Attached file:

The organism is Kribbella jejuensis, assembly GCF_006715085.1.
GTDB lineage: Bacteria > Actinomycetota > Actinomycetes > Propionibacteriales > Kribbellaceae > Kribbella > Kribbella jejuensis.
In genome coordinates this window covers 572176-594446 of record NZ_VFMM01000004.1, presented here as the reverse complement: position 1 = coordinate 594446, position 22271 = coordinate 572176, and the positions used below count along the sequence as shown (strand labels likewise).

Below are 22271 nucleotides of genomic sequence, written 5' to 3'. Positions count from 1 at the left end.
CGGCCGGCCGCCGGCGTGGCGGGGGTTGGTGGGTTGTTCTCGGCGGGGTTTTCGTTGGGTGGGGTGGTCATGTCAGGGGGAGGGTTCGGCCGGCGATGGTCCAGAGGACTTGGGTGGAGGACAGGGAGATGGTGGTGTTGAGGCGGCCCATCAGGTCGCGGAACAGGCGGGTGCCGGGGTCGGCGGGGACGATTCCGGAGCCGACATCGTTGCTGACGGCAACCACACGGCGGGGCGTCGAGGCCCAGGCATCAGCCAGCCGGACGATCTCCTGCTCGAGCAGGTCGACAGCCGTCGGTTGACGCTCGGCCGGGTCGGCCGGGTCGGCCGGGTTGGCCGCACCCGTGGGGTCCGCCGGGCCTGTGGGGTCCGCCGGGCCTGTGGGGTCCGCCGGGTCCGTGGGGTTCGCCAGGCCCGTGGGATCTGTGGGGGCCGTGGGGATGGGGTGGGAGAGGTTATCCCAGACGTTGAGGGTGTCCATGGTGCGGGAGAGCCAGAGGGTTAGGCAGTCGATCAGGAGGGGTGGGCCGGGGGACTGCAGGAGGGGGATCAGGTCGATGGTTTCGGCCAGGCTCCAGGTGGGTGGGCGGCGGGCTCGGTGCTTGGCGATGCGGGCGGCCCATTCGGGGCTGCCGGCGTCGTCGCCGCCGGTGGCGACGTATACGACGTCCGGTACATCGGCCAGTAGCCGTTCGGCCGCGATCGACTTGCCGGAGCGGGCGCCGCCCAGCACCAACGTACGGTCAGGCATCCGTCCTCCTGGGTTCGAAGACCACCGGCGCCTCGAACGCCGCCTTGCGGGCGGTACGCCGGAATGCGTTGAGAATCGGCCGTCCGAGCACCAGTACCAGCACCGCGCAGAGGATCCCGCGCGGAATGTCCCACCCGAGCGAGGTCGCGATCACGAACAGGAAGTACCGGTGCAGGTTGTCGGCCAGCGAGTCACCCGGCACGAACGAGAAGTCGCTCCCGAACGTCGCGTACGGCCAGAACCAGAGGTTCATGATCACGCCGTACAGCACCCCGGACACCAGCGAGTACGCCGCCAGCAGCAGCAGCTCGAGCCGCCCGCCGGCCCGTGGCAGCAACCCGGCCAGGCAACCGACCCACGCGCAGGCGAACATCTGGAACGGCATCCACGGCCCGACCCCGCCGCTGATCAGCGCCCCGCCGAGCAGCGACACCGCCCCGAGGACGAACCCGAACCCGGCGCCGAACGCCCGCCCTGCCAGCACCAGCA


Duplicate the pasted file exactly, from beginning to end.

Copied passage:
The organism is Kribbella jejuensis, assembly GCF_006715085.1.
GTDB lineage: Bacteria > Actinomycetota > Actinomycetes > Propionibacteriales > Kribbellaceae > Kribbella > Kribbella jejuensis.
In genome coordinates this window covers 572176-594446 of record NZ_VFMM01000004.1, presented here as the reverse complement: position 1 = coordinate 594446, position 22271 = coordinate 572176, and the positions used below count along the sequence as shown (strand labels likewise).

Below are 22271 nucleotides of genomic sequence, written 5' to 3'. Positions count from 1 at the left end.
CGGCCGGCCGCCGGCGTGGCGGGGGTTGGTGGGTTGTTCTCGGCGGGGTTTTCGTTGGGTGGGGTGGTCATGTCAGGGGGAGGGTTCGGCCGGCGATGGTCCAGAGGACTTGGGTGGAGGACAGGGAGATGGTGGTGTTGAGGCGGCCCATCAGGTCGCGGAACAGGCGGGTGCCGGGGTCGGCGGGGACGATTCCGGAGCCGACATCGTTGCTGACGGCAACCACACGGCGGGGCGTCGAGGCCCAGGCATCAGCCAGCCGGACGATCTCCTGCTCGAGCAGGTCGACAGCCGTCGGTTGACGCTCGGCCGGGTCGGCCGGGTCGGCCGGGTTGGCCGCACCCGTGGGGTCCGCCGGGCCTGTGGGGTCCGCCGGGCCTGTGGGGTCCGCCGGGTCCGTGGGGTTCGCCAGGCCCGTGGGATCTGTGGGGGCCGTGGGGATGGGGTGGGAGAGGTTATCCCAGACGTTGAGGGTGTCCATGGTGCGGGAGAGCCAGAGGGTTAGGCAGTCGATCAGGAGGGGTGGGCCGGGGGACTGCAGGAGGGGGATCAGGTCGATGGTTTCGGCCAGGCTCCAGGTGGGTGGGCGGCGGGCTCGGTGCTTGGCGATGCGGGCGGCCCATTCGGGGCTGCCGGCGTCGTCGCCGCCGGTGGCGACGTATACGACGTCCGGTACATCGGCCAGTAGCCGTTCGGCCGCGATCGACTTGCCGGAGCGGGCGCCGCCCAGCACCAACGTACGGTCAGGCATCCGTCCTCCTGGGTTCGAAGACCACCGGCGCCTCGAACGCCGCCTTGCGGGCGGTACGCCGGAATGCGTTGAGAATCGGCCGTCCGAGCACCAGTACCAGCACCGCGCAGAGGATCCCGCGCGGAATGTCCCACCCGAGCGAGGTCGCGATCACGAACAGGAAGTACCGGTGCAGGTTGTCGGCCAGCGAGTCACCCGGCACGAACGAGAAGTCGCTCCCGAACGTCGCGTACGGCCAGAACCAGAGGTTCATGATCACGCCGTACAGCACCCCGGACACCAGCGAGTACGCCGCCAGCAGCAGCAGCTCGAGCCGCCCGCCGGCCCGTGGCAGCAACCCGGCCAGGCAACCGACCCACGCGCAGGCGAACATCTGGAACGGCATCCACGGCCCGACCCCGCCGCTGATCAGCGCCCCGCCGAGCAGCGACACCGCCCCGAGGACGAACCCGAACCCGGCGCCGAACGCCCGCCCTGCCAGCACCAGCA